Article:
Dinner doesn’t have to take hours to taste like it did. For me at this time of year, pressure cooking is the best way I can get those braised, slow-cooked flavors I’m craving, without having to spend all damn day in the kitchen. Here are my 5 tips to blow your mind about pressure cooking, without blowing up your kitchen.
#1 Always cook with liquid. Always.
The whole concept of pressure cookers is simple. Water boils at 212 degrees F. Once it does, it produces steam. Steam is hotter than boiling water and can reach approximately 250 degrees F. Trapped, hot steam builds and builds, making food cook at least 25% more quickly. If you are adapting a recipe for a pressure cooker, remember that you will have less evaporation and should generally use less cooking liquid. You should use at least 1 cup of cooking liquid, but always double check your owner’s manual.
#2 Do not over fill.
Pack your pressure cooker with too much food and it won’t cook properly. The entire cooking process is based on building enough steam pressure to pulverize the ingredients inside, thus speeding up the cooking time and breaking down the fibers very quickly. That’s science. Don’t mess with science. Overstuffing can cause liquid to spill out the pressure valve and create less than desirable cooking results that may or may not be fixable. As a general rule of thumb never fill your pressure cooker more than 2/3rds full.
#3 Don’t just be Pro-tein. Be Pro-flavor!
Pressure cooking is a great way to whip up a roast on a weeknight, and it’s commonly used to speed up the protein course. But think outside the box and save time everywhere. I love to use my pressure cooker to make dulce de leche, cook grains or beans in 20 minutes (with no overnight soaking required, because who remembers to do that?) and make mashed potatoes.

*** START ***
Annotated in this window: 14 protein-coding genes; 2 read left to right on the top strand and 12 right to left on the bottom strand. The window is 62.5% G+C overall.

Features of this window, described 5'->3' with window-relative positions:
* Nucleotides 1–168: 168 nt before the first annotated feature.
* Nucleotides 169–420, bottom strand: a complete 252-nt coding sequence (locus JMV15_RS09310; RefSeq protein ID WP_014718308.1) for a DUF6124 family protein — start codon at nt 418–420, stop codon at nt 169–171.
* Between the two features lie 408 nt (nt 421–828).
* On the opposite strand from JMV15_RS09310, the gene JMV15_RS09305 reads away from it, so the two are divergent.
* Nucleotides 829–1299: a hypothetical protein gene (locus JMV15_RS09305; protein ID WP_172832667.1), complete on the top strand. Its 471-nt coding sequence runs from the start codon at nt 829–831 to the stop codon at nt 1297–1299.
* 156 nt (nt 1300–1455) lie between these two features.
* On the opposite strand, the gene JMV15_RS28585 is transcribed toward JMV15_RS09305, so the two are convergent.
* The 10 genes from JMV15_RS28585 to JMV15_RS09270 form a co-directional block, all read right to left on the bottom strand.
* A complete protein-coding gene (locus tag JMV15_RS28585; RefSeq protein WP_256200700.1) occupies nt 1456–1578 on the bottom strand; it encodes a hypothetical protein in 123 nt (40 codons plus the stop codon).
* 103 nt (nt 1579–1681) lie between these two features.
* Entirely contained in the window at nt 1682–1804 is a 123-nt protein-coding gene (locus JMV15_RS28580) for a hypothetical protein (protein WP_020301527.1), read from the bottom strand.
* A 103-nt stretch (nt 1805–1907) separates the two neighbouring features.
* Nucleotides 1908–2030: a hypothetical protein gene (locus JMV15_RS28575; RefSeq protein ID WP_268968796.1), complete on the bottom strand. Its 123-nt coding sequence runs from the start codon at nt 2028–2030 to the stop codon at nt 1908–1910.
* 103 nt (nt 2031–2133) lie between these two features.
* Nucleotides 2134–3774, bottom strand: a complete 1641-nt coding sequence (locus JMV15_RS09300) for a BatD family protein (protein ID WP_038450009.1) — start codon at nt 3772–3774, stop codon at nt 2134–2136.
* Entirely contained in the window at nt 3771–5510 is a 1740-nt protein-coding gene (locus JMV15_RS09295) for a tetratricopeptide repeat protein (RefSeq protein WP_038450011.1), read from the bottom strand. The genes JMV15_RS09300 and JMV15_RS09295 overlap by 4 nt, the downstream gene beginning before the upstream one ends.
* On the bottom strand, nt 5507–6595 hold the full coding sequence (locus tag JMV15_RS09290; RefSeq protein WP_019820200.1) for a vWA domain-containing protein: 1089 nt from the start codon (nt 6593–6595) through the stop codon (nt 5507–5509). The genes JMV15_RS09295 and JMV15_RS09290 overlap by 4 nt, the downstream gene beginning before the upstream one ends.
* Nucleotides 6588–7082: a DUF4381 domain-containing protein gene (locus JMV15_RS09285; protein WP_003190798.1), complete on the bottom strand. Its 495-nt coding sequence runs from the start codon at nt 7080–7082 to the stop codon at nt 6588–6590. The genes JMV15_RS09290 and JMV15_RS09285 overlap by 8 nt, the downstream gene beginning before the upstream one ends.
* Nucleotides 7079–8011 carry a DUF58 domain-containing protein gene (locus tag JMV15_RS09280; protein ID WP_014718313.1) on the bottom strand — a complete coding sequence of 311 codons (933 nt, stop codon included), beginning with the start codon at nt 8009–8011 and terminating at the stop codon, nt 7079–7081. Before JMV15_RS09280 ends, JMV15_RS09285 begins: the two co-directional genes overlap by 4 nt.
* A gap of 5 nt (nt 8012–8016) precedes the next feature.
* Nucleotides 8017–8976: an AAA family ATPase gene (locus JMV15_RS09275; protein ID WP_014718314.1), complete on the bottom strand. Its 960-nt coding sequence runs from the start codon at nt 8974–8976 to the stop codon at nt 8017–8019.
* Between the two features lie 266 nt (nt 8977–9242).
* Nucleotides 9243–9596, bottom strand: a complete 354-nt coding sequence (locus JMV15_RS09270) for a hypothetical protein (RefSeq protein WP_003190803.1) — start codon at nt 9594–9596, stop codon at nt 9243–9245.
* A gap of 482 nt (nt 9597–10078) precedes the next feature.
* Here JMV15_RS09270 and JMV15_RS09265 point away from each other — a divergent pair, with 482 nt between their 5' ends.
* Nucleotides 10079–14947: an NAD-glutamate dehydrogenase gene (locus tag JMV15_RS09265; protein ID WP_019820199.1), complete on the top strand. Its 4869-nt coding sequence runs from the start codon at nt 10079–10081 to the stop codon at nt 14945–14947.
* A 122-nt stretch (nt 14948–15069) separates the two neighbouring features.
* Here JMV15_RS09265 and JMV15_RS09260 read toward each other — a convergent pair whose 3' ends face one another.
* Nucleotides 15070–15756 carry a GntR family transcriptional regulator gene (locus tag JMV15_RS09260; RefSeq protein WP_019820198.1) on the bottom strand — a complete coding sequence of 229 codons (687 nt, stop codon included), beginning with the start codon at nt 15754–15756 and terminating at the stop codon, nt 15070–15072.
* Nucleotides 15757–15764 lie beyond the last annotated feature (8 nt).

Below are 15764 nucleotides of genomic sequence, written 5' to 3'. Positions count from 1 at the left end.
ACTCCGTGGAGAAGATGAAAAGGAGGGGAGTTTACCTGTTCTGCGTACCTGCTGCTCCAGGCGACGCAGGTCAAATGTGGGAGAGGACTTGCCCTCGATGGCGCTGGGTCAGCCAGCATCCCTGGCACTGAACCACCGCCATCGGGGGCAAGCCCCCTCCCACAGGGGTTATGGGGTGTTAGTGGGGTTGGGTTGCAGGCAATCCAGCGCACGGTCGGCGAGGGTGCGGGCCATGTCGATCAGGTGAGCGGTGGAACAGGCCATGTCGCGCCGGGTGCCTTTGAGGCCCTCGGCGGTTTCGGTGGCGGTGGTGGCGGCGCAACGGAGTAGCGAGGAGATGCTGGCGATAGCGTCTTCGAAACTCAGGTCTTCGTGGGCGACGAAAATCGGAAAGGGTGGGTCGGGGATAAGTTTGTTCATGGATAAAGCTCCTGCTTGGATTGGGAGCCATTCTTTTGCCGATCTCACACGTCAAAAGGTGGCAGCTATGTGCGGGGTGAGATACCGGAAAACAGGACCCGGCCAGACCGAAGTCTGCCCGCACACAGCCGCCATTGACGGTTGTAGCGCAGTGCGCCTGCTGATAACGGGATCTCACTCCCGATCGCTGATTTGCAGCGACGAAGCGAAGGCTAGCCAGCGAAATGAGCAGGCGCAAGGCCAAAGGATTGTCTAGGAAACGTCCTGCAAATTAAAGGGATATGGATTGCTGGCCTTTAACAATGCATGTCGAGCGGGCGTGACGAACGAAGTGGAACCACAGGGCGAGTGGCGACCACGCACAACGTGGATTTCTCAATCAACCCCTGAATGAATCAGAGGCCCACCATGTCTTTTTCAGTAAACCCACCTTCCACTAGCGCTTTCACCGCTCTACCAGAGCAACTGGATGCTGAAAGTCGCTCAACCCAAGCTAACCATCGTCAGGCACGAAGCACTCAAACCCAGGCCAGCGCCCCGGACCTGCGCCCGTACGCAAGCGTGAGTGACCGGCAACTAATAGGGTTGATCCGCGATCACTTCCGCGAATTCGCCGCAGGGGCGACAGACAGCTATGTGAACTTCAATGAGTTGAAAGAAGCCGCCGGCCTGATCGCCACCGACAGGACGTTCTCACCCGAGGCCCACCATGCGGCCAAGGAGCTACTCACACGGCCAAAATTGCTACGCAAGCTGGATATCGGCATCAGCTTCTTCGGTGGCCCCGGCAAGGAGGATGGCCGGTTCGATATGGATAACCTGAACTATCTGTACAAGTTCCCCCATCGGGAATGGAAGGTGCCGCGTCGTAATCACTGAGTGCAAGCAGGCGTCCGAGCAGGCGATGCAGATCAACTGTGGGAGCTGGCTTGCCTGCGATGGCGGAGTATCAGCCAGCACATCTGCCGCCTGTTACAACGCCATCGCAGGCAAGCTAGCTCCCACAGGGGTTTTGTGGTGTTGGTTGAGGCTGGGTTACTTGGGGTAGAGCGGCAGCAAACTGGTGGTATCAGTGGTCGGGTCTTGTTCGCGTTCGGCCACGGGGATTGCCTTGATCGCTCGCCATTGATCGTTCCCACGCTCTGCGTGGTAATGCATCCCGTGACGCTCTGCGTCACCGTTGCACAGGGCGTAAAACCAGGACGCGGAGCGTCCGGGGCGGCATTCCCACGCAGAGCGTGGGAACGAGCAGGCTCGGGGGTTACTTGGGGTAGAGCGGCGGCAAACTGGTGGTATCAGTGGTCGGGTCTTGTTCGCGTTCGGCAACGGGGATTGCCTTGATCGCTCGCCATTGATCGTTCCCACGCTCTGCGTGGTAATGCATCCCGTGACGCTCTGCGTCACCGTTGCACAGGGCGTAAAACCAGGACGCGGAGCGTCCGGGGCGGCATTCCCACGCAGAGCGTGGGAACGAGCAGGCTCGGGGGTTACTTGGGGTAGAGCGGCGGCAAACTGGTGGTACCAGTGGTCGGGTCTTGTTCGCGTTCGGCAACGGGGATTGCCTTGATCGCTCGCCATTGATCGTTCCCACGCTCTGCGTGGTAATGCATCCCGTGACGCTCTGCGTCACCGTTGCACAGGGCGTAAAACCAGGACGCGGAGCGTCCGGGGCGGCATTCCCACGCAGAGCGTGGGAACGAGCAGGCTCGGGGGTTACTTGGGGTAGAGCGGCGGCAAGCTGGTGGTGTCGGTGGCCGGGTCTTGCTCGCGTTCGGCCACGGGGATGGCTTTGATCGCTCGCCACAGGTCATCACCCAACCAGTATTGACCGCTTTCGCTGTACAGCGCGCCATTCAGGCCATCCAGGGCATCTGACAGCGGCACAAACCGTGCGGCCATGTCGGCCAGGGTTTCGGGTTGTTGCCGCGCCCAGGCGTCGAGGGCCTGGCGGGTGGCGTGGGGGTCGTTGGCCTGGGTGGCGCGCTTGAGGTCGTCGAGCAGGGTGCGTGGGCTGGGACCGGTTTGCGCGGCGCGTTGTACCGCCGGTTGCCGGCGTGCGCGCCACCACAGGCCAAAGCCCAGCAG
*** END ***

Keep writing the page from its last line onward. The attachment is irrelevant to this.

#4 Brown it.
This isn’t amateur hour; it’s dinner time. You’re already taking a shortcut by pressure cooking, so don’t blow your cover by serving up sad, plainly boiled meat and veggies. Lock in the flavor (and earn presentation points) by doing a quick sear or sauté. Caramelization is always your friend.
#5 It’s all about the release.
So you’ve turned off the heat, but now what? Well, your food is still cooking even though the machine is not technically “cooking.” For foods such as meats, legumes, and desserts a more natural release is preferred (10-20 minutes). It brings down the temperature to a slothy simmer and keeps the flavor in. Veggies, on the other hand, could turn to mush with a natural release. Choose the fast release option (or as I like to call it, Old Faithful! Whoo-hoo!) to stunt the cooking and keep your vegetables al dente. This is why I happen to love the Breville Fast Slow Pro Pressure Cooker because it lets you automatically set the pressure release to prevent over cooking.
So that’s what I know about pressure cooking. How do you use your pressure cooker? If you don’t own one, why don’t you?? (If you’d like to get one, you can find ours here.)